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Tensors and Relativity: Chapter 6

# Manifolds, tangent spaces and local inertial frames

A manifold is a continuous space whose points can be assigned coordinates, the number of coordinates being the dimension  of the manifold [ for example a surface of a sphere is 2D, spacetime is 4D ].

A manifold is differentiable if we can define a scalar field at each point which can be differentiated everywhere. This is always true in Special Relativity and General Relativity.

We can then define one- forms as having components and vectors as linear functions which take into the derivative of along a curve with tangent : Tensors  can then be defined as maps from one- forms and vectors into the reals [ see chapter 3].

A Riemannian manifold  is a differentiable manifold with a symmetric metric tensor  g at each point such that for any vector for example Euclidian 3D space .

If however is of indefinite sign as it is in Special and General Relativity it is called Pseudo- Riemannian.  .

For a general spacetime with coordinates , the interval between two neighboring points is In Special Relativity we can choose Minkowski coordinates such that everywhere. This will not be true for a general curved manifold. Since is a symmetric matrix, we can always choose a coordinate system at each point in which it is transformed to the diagonal Minkowski form, i.e. there is a transformation such that Note that the sum of the diagonal elements is conserved; this is the signature of the metric  [ +2 ].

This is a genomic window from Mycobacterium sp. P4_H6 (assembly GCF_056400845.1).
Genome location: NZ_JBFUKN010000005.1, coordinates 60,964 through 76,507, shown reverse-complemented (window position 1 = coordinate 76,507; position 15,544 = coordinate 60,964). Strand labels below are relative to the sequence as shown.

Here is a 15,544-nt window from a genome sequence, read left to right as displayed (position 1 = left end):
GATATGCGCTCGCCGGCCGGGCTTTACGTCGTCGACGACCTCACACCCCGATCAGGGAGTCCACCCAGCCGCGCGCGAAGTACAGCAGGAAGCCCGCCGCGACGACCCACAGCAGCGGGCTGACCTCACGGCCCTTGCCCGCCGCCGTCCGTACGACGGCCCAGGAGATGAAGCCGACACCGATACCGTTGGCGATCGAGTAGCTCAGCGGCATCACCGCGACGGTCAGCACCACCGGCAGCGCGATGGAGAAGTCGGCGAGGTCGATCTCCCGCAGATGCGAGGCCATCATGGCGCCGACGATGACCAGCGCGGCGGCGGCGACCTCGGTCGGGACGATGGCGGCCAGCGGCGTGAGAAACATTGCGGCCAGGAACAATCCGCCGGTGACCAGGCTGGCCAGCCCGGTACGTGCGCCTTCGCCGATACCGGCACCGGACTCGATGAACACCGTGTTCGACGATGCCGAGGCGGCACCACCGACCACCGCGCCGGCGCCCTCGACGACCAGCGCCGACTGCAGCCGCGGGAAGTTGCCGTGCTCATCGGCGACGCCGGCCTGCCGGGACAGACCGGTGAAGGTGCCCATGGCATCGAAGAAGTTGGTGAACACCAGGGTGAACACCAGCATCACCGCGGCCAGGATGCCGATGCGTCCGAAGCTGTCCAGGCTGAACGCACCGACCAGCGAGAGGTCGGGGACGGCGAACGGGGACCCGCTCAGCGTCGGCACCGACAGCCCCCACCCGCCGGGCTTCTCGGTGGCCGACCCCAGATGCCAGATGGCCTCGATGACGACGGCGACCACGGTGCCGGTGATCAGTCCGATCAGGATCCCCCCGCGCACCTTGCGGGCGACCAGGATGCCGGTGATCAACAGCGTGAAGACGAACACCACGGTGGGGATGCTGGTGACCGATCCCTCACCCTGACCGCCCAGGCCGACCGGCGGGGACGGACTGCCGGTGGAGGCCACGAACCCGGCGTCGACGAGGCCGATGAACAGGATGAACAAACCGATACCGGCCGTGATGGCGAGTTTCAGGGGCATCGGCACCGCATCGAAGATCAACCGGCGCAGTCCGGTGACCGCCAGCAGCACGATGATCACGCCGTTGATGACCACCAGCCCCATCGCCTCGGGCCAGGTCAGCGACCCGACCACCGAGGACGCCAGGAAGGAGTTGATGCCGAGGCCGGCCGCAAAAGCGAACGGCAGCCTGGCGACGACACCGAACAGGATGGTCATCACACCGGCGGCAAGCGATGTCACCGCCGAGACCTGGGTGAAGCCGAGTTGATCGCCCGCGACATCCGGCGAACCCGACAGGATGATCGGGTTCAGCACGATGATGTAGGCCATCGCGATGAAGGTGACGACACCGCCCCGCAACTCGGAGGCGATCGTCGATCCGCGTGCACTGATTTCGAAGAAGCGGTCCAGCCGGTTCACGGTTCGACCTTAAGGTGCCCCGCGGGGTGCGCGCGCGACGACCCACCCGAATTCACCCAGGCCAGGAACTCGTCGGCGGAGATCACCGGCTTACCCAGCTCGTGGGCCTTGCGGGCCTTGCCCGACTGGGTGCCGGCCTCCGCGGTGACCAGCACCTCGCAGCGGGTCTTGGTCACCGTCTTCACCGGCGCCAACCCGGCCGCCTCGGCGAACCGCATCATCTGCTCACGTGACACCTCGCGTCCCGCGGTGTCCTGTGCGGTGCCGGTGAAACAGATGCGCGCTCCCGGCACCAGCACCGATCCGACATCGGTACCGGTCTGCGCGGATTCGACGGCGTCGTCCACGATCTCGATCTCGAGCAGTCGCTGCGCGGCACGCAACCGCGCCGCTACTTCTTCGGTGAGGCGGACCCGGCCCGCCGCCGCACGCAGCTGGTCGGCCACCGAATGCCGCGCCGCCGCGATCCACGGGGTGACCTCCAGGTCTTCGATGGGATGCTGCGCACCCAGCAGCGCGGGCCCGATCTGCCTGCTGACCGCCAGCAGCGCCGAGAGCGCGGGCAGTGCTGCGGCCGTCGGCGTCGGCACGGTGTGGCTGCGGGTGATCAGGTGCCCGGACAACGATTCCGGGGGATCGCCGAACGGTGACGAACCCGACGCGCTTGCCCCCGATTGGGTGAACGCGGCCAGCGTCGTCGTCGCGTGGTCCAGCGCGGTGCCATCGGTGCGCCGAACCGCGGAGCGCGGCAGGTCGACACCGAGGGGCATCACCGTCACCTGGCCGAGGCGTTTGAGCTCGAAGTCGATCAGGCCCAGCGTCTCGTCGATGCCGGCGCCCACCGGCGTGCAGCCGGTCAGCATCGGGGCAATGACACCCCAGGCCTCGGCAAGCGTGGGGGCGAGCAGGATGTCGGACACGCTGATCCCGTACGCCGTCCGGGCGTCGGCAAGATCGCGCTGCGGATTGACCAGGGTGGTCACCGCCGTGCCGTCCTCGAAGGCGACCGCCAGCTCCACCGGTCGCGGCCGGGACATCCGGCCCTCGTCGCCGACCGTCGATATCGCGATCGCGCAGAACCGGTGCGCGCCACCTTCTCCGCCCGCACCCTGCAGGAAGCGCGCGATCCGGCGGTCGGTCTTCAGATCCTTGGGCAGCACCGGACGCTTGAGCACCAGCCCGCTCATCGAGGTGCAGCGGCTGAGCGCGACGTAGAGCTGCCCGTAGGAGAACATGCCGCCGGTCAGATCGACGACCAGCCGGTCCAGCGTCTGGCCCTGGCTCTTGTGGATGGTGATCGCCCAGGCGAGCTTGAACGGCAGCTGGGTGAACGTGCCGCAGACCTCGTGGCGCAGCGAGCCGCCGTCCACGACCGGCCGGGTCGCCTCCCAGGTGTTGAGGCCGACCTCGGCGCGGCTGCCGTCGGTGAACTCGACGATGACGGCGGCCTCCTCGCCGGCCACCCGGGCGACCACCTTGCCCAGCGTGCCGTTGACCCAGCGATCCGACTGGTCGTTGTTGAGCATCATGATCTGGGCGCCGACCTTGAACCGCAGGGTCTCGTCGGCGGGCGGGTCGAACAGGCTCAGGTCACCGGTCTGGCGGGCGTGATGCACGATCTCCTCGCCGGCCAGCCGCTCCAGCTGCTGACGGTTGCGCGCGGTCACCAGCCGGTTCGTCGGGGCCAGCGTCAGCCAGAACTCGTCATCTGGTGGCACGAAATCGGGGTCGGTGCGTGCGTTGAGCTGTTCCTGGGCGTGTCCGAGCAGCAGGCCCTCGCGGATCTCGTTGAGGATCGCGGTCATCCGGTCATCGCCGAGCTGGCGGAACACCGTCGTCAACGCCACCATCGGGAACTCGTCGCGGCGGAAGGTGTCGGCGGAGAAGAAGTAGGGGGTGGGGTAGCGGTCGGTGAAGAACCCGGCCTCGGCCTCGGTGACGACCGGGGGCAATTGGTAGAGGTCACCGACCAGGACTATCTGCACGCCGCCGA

In general will not diagonalize at every point since there are ten functions and only four transformation functions .

We can also choose so that the first derivatives of the metric vanishes at i.e. for all , and . This implies That is, the metric near is approximately that of Special Relativity, differences being of second order in the coordinates. This corresponds to the local inertial frame whose existence was deduced from the equivalence principle .

In summary we can define a local inertial frame  to be one where for all , ; for all , , ; however for at least some values of , , and .

It reflects the fact that any curved space has a flat tangent space at every point, although these tangent spaces cannot be meshed together into a global flat space.

Recall that straight lines in a flat spacetime are the worldlines of free particles; the absence of first derivative terms in the metric of a curved spacetime will mean that free particles are moving on lines that are locally straight in that coordinate system. This makes such coordinates very useful for us, since the equations of physics will be nearly as simple as they are in flat spacetime, and if they are tensor equations they will be valid in every coordinate system.